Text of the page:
About

Transforming the Humanities is an initiative funded by the Andrew W. Mellon Foundation which looks to improve outcomes and post-graduation success for underserved students by addressing three major gaps in undergraduate education: (1) the limited participation of underserved students in undergraduate research; 2) the limited exposure of underserved students to the benefits of study in the humanities; and (3) the limited integration of undergraduate research within the humanities, particularly with respect to interdisciplinary research.

Addressing these three gaps has the potential to transform undergraduate education by harnessing the well-established benefits of both instruction in the humanities as well as participation in undergraduate research. Equipping this group of students with the skills (e.g.,critical thinking, collaboration, communication) that such experiences provide will strengthen our communities and, ultimately set the stage for innovation in the humanities for a new generation of developing humanists.

The Undergraduate Research (UR) is consistently identified as a transformative, high impact practice that helps facilitate deep learning, which leads to an increased sense of belonging resulting in higher GPAs, faster graduation rates, and post-graduation successes. It is also connected to growth in student confidence, competencies, and engagement.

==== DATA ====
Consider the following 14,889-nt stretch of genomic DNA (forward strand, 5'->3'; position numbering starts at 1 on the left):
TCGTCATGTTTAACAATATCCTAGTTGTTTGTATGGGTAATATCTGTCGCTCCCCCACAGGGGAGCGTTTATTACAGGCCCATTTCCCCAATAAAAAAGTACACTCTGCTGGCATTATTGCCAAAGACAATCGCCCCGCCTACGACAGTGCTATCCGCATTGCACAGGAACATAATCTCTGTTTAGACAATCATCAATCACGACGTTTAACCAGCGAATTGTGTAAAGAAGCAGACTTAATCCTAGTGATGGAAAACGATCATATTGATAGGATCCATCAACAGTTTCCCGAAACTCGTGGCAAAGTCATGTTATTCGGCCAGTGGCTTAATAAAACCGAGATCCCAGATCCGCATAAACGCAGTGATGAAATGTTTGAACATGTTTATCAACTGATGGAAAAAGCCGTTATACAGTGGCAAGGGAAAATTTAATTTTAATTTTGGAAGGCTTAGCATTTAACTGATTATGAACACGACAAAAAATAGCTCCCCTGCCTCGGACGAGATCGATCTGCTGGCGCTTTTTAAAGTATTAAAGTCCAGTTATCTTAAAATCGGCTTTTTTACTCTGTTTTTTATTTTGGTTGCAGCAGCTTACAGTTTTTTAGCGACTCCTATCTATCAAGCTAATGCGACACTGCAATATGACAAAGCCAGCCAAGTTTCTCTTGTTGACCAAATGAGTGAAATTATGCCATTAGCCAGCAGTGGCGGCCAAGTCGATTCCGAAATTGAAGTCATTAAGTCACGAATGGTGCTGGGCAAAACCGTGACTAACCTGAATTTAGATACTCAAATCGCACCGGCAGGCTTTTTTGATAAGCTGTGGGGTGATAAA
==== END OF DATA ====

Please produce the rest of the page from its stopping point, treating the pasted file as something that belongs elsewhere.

This initiative creatively addresses the challenge of how to make these opportunities available to all our students. The main obstacles to widescale availability are the traditional single mentor-mentee model, which means that only a small fraction of our students benefit from this high impact experience, and low level participation by students from traditionally underrepresented groups.

We aim to change this pattern by complementing the traditional single mentor-mentee model by integrating research skills development into and throughout our classes/curriculum, by developing Course based Undergraduate Research Experiences (CUREs), and by inviting students from traditionally underrepresented groups to participate in Interdisciplinary Faculty Student Groups.